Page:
Is Shou-Ching to blame for our rice habit?

I thought I’d interrupt the lipid series to talk about the place of rice in our diet. This is also an opportunity to explain to those who haven’t read the book the logic underlying our diet.

The occasion: Cliff at PaleoHacks questioned our endorsement of white rice:

White rice is touted to be basically pure starch by Paul Jaminet on the basis that Asian people eat it so it must be healthy right?

Not exactly. Cliff goes on to express concern about phytate toxicity and low nutrient density. Rose (in the comments) was concerned about beriberi (thiamin deficiency disease).

There were a lot of great replies, especially Melissa McEwen’s. (Melissa found some statistics on the fraction of phytate destroyed by cooking, and improved Wikipedia’s data on phytic acid content of foods.) I got a laugh out of John Naruwan’s answer (which he intended to be humorous):

My theory on Jaminet’s apparent love of white rice is his Chinese wife. My own wife is Chinese (well, Taiwanese). When I explain that maybe white rice is not so good for optimal health, I get the speech about Chinese people eating rice for thousands of years, blah blah blah. Bottom line: you try telling a Chinese person that rice is anything less than good for you and you happen to be that person’s husband, well, basically you’ll be sleeping on the sofa for a week.

In fact Shou-Ching is as interested in good health as I am. She often makes the point that in traditional Chinese cooking rice was eaten more as a palate cleanser than as a staple calorie source. We like white rice, but if evidence showed it to be unhealthy we’d be equally quick to stop eating it.

And, John – Shou-Ching is so nice, when she gets mad at me she goes out and sleeps on the sofa!

The Logic Behind Our Diet

Although we consider our diet to be a “Paleo” and “Pacific Islander” diet (by the way – read Jamie Scott’s report from Vanuatu if you haven’t already!), we did not construct the diet according to the syllogism, “People (from the Paleolithic, or East Asia, or any other place or time) ate this way, and were healthy, so we should eat that way too.”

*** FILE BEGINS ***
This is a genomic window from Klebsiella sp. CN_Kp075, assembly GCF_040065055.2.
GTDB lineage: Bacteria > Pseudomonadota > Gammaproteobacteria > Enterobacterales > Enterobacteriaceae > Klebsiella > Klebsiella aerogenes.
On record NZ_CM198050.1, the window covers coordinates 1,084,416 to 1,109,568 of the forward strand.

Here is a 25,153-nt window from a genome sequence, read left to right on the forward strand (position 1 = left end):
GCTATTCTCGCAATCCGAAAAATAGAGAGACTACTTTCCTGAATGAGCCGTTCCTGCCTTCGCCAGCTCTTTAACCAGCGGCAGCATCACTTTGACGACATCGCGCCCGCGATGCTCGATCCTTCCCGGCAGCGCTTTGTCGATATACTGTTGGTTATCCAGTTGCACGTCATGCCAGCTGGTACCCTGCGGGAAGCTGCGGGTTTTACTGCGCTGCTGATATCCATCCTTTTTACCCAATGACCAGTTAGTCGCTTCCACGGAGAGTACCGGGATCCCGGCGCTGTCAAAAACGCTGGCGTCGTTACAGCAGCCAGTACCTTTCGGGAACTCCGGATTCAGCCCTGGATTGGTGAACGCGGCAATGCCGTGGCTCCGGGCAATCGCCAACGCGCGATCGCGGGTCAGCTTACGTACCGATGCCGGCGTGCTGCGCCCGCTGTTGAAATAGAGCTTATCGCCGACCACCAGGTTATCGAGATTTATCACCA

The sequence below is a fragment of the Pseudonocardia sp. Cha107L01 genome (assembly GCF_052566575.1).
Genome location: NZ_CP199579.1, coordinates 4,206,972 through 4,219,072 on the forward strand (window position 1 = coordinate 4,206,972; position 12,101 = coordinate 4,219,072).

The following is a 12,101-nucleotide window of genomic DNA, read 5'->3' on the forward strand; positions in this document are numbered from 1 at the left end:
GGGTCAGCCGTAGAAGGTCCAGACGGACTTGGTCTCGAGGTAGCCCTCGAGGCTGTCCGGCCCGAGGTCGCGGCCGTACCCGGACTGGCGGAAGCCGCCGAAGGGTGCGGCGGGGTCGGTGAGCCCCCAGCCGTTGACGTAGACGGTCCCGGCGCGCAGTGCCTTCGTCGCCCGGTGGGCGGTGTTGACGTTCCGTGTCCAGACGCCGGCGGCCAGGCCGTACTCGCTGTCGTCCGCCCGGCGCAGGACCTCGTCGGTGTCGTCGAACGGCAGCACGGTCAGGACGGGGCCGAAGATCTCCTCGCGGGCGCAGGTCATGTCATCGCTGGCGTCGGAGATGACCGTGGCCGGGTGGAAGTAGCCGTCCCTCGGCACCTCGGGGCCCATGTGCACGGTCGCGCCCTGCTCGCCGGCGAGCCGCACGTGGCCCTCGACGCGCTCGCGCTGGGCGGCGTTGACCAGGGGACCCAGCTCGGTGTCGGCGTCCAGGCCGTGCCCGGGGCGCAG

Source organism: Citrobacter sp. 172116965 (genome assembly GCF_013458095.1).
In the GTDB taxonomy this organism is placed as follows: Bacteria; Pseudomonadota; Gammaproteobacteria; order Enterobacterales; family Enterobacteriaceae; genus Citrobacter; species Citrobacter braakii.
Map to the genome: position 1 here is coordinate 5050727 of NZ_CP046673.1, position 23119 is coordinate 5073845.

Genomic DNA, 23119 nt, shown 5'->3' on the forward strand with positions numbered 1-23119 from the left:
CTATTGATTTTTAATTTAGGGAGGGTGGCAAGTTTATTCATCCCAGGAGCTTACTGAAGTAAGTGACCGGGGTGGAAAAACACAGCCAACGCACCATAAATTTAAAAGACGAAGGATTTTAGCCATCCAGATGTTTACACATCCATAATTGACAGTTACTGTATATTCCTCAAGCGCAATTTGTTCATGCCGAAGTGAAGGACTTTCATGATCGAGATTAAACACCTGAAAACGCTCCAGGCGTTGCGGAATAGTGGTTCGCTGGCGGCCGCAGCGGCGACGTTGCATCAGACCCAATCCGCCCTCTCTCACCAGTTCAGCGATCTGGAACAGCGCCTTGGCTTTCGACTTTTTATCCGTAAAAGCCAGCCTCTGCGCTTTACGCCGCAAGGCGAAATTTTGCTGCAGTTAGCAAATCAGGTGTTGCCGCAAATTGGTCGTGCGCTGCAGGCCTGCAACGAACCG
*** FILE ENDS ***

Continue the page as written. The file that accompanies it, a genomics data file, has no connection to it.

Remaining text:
Rather, our approach is more reductionist and centered around nutrients and toxins. Our diet aims to simultaneously achieve two ends:

  • Obtain enough of every nutrient to be fully nourished. It shouldn’t be possible to improve health by adding further nutrients.
  • Eat so as to minimize the diet’s toxicity, by eating very little of any one toxin. Since “the dose makes the poison,” tiny quantities of diverse food toxins can be tolerated, but no one toxin should be abundant in the diet.

A third principle is that meals should be tasty and delicious. We believe our innate taste preferences evolved to help us be healthy, and therefore pleasurable meals are healthful meals. (This was our sticking point with Stephan Guyenet’s interpretation of food reward: see Thoughts on Obesity Inspired by Stephan, June 2, 2011.) Apart from healthfulness, however, we consider tastiness of food to be a positive value in its own right. Luckily we believe the most healthful diet is also the tastiest!

The Place of Rice in Our Diet

Any food which is low in toxins can be included in our diet. Low toxicity is the key, because a missing nutrient can be obtained from other foods – or from a multivitamin or supplement. But there are usually no antidotes to a toxic food.

Rice is very low in toxicity. Most rice toxins reside in the bran, so milled white rice is already low in toxins. The great majority of white rice toxins are destroyed in cooking.

As a result, cooked white rice is almost toxin free. Cliff worried about phytic acid, but the amounts in cooked white rice are small – lower than almost all other seeds, nuts, grains, and legumes, and about one-twentieth the level found in such foods as sesame seeds, Brazilnuts, and pinto beans, as Wikipedia (and Melissa) have pointed out.

Phytic acid is also not all that dangerous. It is a mineral chelator, which leads to minerals being excreted rather than absorbed. The primary risk is that it will induce a mineral deficiency. Because phytic acid preferentially binds iron, which can be dangerous, some advocate its supplementation.